What a Guaranteed Resume Can Do For You
Guaranteed Résumés are different because they’re written with the employer in mind. Because no employer wants to hire you. Employers only hire staff when they have problems to solve.
And no employer wants to spend a lot of time hiring you, either. It can take days or weeks to read résumés, call candidates, interview and hire them. This process takes employers away from their business, which is not where they want to be.
So, your résumé must quickly answer this question: “What can you do for me?”
That’s the question going through every employer’s mind as he or she reads your résumé. If you can clearly explain the good things you can do, then prove you’ve done them before, you’ll greatly improve your chances of being called for an interview.
It’s that simple. Write what the employer wants to see.
To that end, every Guaranteed Résumé has five characteristics. They are:
- Focus on the job you want
- Emphasis on achievements and results
- Easy-to-read design
- Easy-to-read language
- Quotes from people familiar with your work
Now, let’s look at each of the five areas in detail.
Focus on the job you want
You must tell employers what you can do for them. Don’t make them figure this out for themselves ¾ they may reach the wrong conclusion or get bored and throw your résumé in the trash.
If you don’t know the title of the job you’re applying for, you should at least know what skills you can use. So, start your résumé with one of two headings: Objective or Summary.
An objective with a job title is the best way to start your résumé. It shows that you know exactly what job the employer is trying to fill. Examples:
Restaurant Management where more than 10 years of food service and management experience will contribute to efficient operations.
Network Administrator where three years of successful experience and training will add value.
Pharmaceutical Sales Rep where eight years of training and experience in health care and sales will add to profitability.
If you don’t know the job title, you can start with a summary. This will focus the reader on the skills you’ve used while giving you a bit more flexibility to apply for different jobs. Examples:
Seeking a position where more than 12 years of sales, management and operations experience will contribute to increased efficiency. An energetic team-player, able to motivate staff for best results.
Seeking position as business analyst or consultant, where more than 13 years of software development and support will add value. Proven skills in re-engineering and project management.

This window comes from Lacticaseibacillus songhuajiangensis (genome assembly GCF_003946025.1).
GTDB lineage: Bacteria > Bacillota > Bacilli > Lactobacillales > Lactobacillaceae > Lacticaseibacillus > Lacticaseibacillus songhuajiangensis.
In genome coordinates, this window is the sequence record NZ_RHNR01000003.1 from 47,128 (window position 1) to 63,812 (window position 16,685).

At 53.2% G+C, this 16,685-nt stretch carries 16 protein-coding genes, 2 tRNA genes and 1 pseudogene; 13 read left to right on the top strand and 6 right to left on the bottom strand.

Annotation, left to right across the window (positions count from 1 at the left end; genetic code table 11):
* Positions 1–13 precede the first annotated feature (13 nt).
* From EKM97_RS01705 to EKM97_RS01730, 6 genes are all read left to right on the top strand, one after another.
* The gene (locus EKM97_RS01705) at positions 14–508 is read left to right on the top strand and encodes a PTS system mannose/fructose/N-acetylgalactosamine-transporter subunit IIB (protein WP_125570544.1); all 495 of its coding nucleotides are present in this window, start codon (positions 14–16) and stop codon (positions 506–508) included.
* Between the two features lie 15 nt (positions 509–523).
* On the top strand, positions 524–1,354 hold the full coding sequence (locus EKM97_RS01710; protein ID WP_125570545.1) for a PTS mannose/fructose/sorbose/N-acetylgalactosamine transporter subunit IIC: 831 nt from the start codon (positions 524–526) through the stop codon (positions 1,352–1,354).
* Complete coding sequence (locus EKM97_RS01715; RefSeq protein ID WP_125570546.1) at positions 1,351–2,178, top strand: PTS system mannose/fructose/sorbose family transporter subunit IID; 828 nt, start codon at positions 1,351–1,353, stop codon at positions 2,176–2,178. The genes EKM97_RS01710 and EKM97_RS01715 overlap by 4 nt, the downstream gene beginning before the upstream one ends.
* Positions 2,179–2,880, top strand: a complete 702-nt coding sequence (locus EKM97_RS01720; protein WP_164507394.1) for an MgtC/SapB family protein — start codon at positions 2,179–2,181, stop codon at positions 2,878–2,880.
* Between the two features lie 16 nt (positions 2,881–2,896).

Seeking a position where proven skills in graphic design will add value. Creative, highly motivated and deadline-savvy. Superior work habits and layout skills.
Whether or not to use an objective or summary can be a sticking point for some people. They hesitate to focus their résumé, because they want to be considered for all jobs.
This is a mistake.
A focused résumé is a powerful résumé. A résumé that tries to be all things to all people ends up being nothing at all. You can always write a second or third résumé to give you more options.
Focus on achievements and results
Your résumé will focus on the good things you’ve done for previous employers or while in school. By contrast, most résumés focus on job duties and responsibilities, which forces the employer to read between the lines and guess at your true value.
Most Guaranteed Résumés have a Profile section following the Objective or Summary. Here you can put your best achievements and results. Be specific, using dollars and numbers where possible. Examples:
- Created and led Client Solutions Division in 1991. Led sales, support and hardware teams to penetrate computer market for Xerox Canada. In one year, gained 80% of market share against IBM, while meeting sales goal of $5 million.
- More than 10 years of experience with major firms doing packaging, production, assembly, forklift operations and transportation.
- Reduced administration expenses by $5 million, cut $1 million from 1998 operating budget and saved $100,000 in expenses by evaluating contract employee (all in 1997).
Your Guaranteed Résumé will be easy to read, using a design that’s proven successful in the job market since 1995. Your résumé will follow these two rules:
- Use centered headings. By putting your headings in the middle of the page, you’ll make the résumé easier to read. Example:
- Use a professional-looking font. I use and recommend Times New Roman 12-point fonts for the body copy (the text you are reading is 12-point Times New Roman) and Arial Black, Bookman, or Albertus Medium for the headings. This combination is easy to read, with a business-like appearance.
Every Guaranteed Résumé follows the advice of Winston Churchill, who said: “Use short, old words.” Most résumés don’t do this. Their writers are convinced that big words make them sound smarter and more accomplished.
Filling your résumé with words like implementation (set up, start), utilization (use) and facilitation (help) will only make the reader’s job harder. It will NOT make you sound smarter.
Your résumé should sound like you speaking, only in print. For a detailed explanation of writing tips and techniques, see Chapter 3: “Writing Your Guaranteed Résumé.”
Quotes from people familiar with your work
This is my favorite technique. Using quotes gives credibility to your résumé and makes it stand out from the crowd. Quotes make readers curious and more likely to call you to find out more about what you can do.
Best of luck to you!
Photo by Markus Winkler on Unsplash